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Ammon Shea is the author of two previous books on obscure words, Depraved English and Insulting English (written with Peter Novobatzky). He read his first dictionary, Merriam Webster's Second International, ten years ago, and followed it up with the sequel, Webster's Third International. He lives in Brooklyn, New York.
This chronicle reads half like the journey of a madman and half like a word-of-the-day calendar. In it, Shea (coauthor, Depraved English; Insulting English) wittily describes his headache-inducing descent into the 21,730 pages of the Oxford English Dictionary (OED), which he spent a full year reading. Shea sees a dictionary as a work of literature whose words are all alphabetized, and here, he offers readers a rare glimpse into the most obscure corners of the English language, from oddities such as cellarhood (to be a cellar) to the curious quisquilious (garbagelike). Many of these words are modern yet underused gems, but some are so obscure that the OED does not even include a corresponding pronunciation key owing to the word's lack of circulation in recent history. Regular use of these bizarre, sometimes long-forgotten words, writes Shea, will neither inspire advanced social status nor wisdom. Recommended for public and academic libraries.--David L. Reynolds, Cleveland P.L. Copyright 2008 Reed Business Information.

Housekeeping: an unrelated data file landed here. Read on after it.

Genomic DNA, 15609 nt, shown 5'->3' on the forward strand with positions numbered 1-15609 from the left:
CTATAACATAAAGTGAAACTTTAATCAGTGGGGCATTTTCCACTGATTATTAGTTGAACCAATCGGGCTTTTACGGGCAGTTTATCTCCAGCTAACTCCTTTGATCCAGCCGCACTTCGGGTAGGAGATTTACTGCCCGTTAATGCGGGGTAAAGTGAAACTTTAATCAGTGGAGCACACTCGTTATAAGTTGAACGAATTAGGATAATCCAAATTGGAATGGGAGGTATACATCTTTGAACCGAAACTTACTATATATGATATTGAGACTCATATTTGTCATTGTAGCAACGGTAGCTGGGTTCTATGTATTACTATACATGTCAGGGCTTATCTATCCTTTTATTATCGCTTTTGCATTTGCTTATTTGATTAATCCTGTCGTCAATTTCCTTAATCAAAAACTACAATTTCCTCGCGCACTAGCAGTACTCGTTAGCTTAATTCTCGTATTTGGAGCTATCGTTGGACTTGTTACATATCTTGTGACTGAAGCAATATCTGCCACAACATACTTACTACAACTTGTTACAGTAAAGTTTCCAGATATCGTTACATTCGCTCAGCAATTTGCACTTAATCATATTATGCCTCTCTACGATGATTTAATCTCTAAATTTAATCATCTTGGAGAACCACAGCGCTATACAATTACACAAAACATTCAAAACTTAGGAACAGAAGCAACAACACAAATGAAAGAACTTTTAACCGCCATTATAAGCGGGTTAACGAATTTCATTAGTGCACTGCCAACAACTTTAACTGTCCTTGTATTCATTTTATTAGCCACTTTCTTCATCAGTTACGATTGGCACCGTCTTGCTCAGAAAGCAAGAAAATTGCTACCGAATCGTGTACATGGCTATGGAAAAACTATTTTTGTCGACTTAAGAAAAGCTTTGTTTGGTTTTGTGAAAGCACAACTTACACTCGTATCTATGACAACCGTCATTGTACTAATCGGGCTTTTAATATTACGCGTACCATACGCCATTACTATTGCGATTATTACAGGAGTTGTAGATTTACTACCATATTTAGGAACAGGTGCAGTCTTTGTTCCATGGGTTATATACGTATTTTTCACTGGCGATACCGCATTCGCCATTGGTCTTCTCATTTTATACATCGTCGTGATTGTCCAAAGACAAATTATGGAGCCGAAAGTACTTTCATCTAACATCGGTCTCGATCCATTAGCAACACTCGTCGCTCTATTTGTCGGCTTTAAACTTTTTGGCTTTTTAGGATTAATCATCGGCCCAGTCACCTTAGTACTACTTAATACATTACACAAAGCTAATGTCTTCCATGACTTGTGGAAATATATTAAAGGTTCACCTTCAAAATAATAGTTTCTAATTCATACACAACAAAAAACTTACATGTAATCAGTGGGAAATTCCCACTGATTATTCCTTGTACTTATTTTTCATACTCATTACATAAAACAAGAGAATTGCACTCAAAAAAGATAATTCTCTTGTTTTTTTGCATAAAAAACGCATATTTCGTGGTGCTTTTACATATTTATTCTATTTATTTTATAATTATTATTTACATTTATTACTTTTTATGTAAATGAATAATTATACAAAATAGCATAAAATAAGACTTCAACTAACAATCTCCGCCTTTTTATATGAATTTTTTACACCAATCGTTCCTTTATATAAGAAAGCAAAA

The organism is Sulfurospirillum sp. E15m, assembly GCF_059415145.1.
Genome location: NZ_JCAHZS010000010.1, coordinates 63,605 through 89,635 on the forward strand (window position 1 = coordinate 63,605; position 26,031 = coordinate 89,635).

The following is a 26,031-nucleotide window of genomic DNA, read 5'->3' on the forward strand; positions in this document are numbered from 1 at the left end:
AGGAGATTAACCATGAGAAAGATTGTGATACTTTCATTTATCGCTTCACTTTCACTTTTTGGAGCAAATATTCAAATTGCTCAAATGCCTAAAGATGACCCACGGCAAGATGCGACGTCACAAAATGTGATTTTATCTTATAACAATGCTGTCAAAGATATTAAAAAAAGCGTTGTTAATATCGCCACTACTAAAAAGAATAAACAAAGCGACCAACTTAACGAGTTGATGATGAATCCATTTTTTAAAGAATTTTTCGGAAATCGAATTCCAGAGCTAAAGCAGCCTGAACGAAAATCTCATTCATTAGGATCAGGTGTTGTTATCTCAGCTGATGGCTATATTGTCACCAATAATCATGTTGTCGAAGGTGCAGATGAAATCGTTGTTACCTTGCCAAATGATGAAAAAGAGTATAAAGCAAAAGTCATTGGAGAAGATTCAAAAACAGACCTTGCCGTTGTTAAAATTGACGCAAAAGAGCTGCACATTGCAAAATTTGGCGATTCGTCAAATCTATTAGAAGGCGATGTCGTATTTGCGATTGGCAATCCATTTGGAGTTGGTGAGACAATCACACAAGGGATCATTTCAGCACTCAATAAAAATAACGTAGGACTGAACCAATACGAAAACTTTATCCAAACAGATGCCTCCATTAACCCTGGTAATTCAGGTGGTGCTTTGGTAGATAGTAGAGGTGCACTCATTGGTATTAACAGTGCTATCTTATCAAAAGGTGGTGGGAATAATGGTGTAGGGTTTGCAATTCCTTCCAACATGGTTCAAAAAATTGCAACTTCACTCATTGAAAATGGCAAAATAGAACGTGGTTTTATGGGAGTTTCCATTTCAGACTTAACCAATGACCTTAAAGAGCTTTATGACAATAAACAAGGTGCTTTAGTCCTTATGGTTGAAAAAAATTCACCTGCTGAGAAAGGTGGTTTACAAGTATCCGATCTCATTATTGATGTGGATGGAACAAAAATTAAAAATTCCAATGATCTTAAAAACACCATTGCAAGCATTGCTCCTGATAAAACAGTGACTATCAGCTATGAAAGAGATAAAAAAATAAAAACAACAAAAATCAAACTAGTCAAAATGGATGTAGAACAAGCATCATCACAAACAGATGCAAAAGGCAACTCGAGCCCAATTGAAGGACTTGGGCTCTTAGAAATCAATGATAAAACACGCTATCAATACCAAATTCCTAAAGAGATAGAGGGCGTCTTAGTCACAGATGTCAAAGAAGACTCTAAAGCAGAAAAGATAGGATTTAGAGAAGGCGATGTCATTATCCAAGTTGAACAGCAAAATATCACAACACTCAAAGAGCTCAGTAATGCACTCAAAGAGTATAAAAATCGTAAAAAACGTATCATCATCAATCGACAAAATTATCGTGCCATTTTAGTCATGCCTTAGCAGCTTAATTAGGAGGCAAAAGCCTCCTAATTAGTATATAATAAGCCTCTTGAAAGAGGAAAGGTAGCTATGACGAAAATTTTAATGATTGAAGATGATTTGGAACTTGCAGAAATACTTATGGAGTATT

"Oddly inspiring...Shea has walked the wildwood of our gnarled, ancient speech and returned singing incomprehensible sounds in a language that turns out to be our own." -Nicholson Baker, New York Times Book Review "Delicious...a lively lexicon." -O, The Oprah Magazine "Readworthy." -William Safire, The New York Times Magazine